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Cortex A9 processor passes 3.1GHz at TSMC

There are several things that affect the overall performance of a processor-based device. You can look for bottlenecks in the data transfer and try to improve them or get the internals of the chip itself to do more work per clock cycle. While balance is important, almost nothing can beat ‘flat out, straight line speed’. TSMC has been watching episodes of The Road Runner and is ready to report on progress. KitGuru opens a box from Acme and says ‘Beep, beep’.

The original design parameters for the A9 processor should have delivered a chip in the 1.5GHz to 2GHz range. Which sounds pretty handy for many applications.

However, in the hands of TSMC’s rocket scientists and a proven 28nm process, it looks as though the Brit-originated ARM design is ready to hand Intel some mobile b*tch-slappin with a rock solid 3.1 giggle hurts on tap. It’s been squeezed past 3.1 in private, but not with the stability that TSMC wants to announce.

Comparing the performance of the improved A9, TSMC boffins say that it is able to deliver almost exactly double the processing power as a similar design running on an older chip (with a similar design) made with the antiquated 40nm process.

You might be wondering why the big push from TSMC on ARM manufacturing. Well the tablet-specific version of Windows 8 has been made for the ARM instruction set – not Intel. That means a significant increase in requirement for this kind of processor is likely. No messing around, ARM has publicly stated that it wants half of tomorrow’s mobile world to be running on its chips.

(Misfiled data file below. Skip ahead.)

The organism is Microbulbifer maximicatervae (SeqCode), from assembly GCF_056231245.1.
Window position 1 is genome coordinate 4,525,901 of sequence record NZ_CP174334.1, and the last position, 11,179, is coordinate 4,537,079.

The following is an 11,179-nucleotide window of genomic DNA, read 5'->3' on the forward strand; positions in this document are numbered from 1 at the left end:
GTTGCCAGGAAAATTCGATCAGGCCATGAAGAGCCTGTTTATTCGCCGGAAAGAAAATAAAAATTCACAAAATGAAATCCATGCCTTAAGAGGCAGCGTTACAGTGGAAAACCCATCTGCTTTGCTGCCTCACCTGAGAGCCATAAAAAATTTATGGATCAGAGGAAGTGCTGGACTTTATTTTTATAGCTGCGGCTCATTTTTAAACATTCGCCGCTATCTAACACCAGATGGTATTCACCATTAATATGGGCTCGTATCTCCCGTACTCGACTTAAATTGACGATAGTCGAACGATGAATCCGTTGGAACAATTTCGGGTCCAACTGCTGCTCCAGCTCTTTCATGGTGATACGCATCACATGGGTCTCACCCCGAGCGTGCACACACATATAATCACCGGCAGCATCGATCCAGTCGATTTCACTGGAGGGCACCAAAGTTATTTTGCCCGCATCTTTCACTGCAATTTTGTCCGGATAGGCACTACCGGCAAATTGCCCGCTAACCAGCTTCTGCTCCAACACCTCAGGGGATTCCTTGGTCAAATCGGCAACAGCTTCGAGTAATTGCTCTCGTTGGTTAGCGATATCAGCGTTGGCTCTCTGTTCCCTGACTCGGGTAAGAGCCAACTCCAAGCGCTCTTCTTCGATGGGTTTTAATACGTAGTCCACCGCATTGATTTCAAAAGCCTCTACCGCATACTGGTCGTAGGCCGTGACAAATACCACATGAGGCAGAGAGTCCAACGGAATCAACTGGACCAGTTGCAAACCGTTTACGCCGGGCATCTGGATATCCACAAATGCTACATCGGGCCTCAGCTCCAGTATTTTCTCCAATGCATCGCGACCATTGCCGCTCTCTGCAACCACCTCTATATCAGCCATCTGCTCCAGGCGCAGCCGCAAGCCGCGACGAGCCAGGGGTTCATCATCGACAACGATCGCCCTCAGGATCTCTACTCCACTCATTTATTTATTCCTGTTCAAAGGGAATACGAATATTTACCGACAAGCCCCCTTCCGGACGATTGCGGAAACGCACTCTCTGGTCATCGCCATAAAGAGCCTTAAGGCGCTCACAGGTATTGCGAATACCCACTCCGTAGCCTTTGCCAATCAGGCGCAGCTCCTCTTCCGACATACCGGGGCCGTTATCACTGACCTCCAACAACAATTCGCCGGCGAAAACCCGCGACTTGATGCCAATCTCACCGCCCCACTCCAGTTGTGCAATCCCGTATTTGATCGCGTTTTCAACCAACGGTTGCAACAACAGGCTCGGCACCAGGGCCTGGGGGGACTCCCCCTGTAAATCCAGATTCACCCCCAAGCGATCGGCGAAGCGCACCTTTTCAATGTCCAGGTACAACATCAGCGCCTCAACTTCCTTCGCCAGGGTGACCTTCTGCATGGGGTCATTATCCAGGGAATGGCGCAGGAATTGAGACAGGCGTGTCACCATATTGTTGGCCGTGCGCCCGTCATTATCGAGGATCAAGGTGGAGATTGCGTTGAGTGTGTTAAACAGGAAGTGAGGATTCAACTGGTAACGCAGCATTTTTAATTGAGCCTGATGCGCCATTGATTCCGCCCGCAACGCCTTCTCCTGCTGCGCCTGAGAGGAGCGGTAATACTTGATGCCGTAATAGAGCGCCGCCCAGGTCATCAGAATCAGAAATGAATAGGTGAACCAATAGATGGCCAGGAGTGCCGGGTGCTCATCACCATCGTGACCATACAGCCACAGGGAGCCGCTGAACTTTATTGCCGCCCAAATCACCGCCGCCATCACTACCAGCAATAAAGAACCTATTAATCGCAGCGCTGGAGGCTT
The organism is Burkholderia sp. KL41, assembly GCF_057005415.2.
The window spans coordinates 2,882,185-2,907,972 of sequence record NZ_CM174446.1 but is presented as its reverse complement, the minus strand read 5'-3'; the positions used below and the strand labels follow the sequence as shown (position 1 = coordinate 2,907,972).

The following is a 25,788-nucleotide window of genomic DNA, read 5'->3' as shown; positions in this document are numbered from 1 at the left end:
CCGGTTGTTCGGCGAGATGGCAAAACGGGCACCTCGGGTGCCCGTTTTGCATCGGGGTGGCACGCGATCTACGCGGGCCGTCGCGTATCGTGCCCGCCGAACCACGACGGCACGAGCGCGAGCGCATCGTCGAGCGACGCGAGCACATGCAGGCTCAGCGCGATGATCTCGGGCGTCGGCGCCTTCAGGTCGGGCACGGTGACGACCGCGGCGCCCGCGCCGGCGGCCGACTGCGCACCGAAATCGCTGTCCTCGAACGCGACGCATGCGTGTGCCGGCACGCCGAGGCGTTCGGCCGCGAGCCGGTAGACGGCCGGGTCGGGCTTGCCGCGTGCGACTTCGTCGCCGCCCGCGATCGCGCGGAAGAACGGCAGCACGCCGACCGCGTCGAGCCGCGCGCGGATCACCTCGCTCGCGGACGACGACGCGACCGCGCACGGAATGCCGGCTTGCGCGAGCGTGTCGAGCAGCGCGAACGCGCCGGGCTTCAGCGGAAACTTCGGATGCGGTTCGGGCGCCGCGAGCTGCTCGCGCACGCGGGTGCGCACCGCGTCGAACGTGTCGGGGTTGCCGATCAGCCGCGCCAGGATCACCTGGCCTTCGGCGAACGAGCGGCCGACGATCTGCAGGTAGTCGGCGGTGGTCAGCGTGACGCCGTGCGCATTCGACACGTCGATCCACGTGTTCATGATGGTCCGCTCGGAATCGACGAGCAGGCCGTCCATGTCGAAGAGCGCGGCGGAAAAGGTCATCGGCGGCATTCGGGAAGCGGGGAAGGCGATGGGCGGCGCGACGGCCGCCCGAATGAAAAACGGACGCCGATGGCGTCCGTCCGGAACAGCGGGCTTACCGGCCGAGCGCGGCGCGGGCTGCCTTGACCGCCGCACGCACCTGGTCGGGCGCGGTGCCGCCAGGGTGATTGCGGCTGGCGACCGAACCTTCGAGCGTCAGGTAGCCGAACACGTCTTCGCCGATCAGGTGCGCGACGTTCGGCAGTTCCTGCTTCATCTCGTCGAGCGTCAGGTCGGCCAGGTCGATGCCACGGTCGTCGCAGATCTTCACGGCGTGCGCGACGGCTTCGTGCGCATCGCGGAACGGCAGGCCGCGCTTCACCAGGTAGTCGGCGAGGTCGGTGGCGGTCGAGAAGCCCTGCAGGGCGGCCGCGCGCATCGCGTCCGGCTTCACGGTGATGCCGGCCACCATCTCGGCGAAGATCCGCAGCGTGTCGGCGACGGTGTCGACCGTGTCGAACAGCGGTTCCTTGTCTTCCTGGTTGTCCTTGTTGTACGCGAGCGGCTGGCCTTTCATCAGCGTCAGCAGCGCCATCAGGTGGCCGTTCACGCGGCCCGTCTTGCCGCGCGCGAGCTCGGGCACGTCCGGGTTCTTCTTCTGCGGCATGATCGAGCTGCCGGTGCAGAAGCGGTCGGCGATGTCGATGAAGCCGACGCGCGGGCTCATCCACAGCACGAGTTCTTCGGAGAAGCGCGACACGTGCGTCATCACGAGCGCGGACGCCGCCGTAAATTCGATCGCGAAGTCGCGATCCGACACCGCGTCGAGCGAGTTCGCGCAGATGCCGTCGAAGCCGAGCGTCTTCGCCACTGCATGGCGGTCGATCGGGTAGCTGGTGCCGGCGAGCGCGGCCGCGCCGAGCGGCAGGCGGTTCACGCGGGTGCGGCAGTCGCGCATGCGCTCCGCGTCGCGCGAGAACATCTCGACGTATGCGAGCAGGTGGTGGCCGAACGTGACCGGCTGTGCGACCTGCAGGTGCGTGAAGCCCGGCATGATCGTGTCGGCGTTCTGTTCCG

Having moved to Global Foundries, Qualcomm is hoping to bring a quad core version of the SnapDragon into play, to counter ARM’s increasing dominance.

ARM is expecting to dent Intel’s server market share by 2014.

Any collision that results in 50% damage must be considered a serious accident. Intel's counter offensive begins with Atom chips in India, but will it succeed in damaging ARM enough to prevent the mighty-midget causing irreperable damage?

KitGuru says: Given AMD’s relationship with TSMC, its design knowledge relating to CPU, GPU and APU – it’s a pity that they did not get their designs lined up on the right timeline. It does look as though the market share was there to be won, however it is being won by ARM. Hands up every guru who predicted 5 years ago that Intel would be reduced to a 50% stake holder in the fastest growing chip market?  Nope?  Us neither. Damn these ARM boys are good.

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